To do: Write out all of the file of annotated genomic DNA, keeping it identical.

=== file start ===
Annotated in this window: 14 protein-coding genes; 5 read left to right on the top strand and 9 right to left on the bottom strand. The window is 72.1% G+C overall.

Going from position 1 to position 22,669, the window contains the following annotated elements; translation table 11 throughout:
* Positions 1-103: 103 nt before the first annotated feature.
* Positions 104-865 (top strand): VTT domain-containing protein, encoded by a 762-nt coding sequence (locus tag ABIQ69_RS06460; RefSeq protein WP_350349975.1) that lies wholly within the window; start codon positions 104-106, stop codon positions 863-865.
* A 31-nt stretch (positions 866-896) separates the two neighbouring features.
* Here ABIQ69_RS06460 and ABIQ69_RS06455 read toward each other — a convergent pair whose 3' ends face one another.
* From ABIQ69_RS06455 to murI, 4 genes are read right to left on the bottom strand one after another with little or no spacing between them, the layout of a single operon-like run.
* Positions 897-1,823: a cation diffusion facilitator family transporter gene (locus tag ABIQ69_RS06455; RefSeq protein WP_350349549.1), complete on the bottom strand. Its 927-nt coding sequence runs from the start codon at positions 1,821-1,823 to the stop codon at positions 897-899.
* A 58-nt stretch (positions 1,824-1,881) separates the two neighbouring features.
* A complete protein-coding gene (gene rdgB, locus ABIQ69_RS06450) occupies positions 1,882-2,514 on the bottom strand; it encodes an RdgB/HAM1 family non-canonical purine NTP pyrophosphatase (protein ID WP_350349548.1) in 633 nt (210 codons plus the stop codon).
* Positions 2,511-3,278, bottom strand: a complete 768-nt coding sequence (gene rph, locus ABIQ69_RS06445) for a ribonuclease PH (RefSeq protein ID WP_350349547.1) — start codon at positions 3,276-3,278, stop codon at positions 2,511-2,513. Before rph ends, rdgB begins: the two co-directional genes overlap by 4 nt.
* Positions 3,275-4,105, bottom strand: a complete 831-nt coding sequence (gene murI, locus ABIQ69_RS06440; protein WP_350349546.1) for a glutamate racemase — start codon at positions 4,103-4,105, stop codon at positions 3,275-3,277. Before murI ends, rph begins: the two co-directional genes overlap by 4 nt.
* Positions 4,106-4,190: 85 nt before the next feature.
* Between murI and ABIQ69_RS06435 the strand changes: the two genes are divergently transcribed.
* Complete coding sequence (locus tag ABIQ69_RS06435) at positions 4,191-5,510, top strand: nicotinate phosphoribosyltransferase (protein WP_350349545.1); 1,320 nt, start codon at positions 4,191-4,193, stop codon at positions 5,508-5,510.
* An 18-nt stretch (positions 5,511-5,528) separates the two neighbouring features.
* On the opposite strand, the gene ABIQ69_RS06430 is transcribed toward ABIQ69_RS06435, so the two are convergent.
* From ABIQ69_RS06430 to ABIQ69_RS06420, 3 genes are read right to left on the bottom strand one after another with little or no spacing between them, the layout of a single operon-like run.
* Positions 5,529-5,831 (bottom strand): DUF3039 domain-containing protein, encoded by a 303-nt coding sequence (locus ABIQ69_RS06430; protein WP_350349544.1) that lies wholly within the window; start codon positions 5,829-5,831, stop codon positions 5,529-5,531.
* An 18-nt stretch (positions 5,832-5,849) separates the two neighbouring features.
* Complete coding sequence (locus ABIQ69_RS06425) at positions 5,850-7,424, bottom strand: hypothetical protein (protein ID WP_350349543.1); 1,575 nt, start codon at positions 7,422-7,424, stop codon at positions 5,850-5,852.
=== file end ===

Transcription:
Annotated in this window: 14 protein-coding genes; 5 read left to right on the top strand and 9 right to left on the bottom strand. The window is 72.1% G+C overall.

Going from position 1 to position 22,669, the window contains the following annotated elements; translation table 11 throughout:
* Positions 1-103: 103 nt before the first annotated feature.
* Positions 104-865 (top strand): VTT domain-containing protein, encoded by a 762-nt coding sequence (locus tag ABIQ69_RS06460; RefSeq protein WP_350349975.1) that lies wholly within the window; start codon positions 104-106, stop codon positions 863-865.
* A 31-nt stretch (positions 866-896) separates the two neighbouring features.
* Here ABIQ69_RS06460 and ABIQ69_RS06455 read toward each other — a convergent pair whose 3' ends face one another.
* From ABIQ69_RS06455 to murI, 4 genes are read right to left on the bottom strand one after another with little or no spacing between them, the layout of a single operon-like run.
* Positions 897-1,823: a cation diffusion facilitator family transporter gene (locus tag ABIQ69_RS06455; RefSeq protein WP_350349549.1), complete on the bottom strand. Its 927-nt coding sequence runs from the start codon at positions 1,821-1,823 to the stop codon at positions 897-899.
* A 58-nt stretch (positions 1,824-1,881) separates the two neighbouring features.
* A complete protein-coding gene (gene rdgB, locus ABIQ69_RS06450) occupies positions 1,882-2,514 on the bottom strand; it encodes an RdgB/HAM1 family non-canonical purine NTP pyrophosphatase (protein ID WP_350349548.1) in 633 nt (210 codons plus the stop codon).
* Positions 2,511-3,278, bottom strand: a complete 768-nt coding sequence (gene rph, locus ABIQ69_RS06445) for a ribonuclease PH (RefSeq protein ID WP_350349547.1) — start codon at positions 3,276-3,278, stop codon at positions 2,511-2,513. Before rph ends, rdgB begins: the two co-directional genes overlap by 4 nt.
* Positions 3,275-4,105, bottom strand: a complete 831-nt coding sequence (gene murI, locus ABIQ69_RS06440; protein WP_350349546.1) for a glutamate racemase — start codon at positions 4,103-4,105, stop codon at positions 3,275-3,277. Before murI ends, rph begins: the two co-directional genes overlap by 4 nt.
* Positions 4,106-4,190: 85 nt before the next feature.
* Between murI and ABIQ69_RS06435 the strand changes: the two genes are divergently transcribed.
* Complete coding sequence (locus tag ABIQ69_RS06435) at positions 4,191-5,510, top strand: nicotinate phosphoribosyltransferase (protein WP_350349545.1); 1,320 nt, start codon at positions 4,191-4,193, stop codon at positions 5,508-5,510.
* An 18-nt stretch (positions 5,511-5,528) separates the two neighbouring features.
* On the opposite strand, the gene ABIQ69_RS06430 is transcribed toward ABIQ69_RS06435, so the two are convergent.
* From ABIQ69_RS06430 to ABIQ69_RS06420, 3 genes are read right to left on the bottom strand one after another with little or no spacing between them, the layout of a single operon-like run.
* Positions 5,529-5,831 (bottom strand): DUF3039 domain-containing protein, encoded by a 303-nt coding sequence (locus ABIQ69_RS06430; protein WP_350349544.1) that lies wholly within the window; start codon positions 5,829-5,831, stop codon positions 5,529-5,531.
* An 18-nt stretch (positions 5,832-5,849) separates the two neighbouring features.
* Complete coding sequence (locus ABIQ69_RS06425) at positions 5,850-7,424, bottom strand: hypothetical protein (protein ID WP_350349543.1); 1,575 nt, start codon at positions 7,422-7,424, stop codon at positions 5,850-5,852.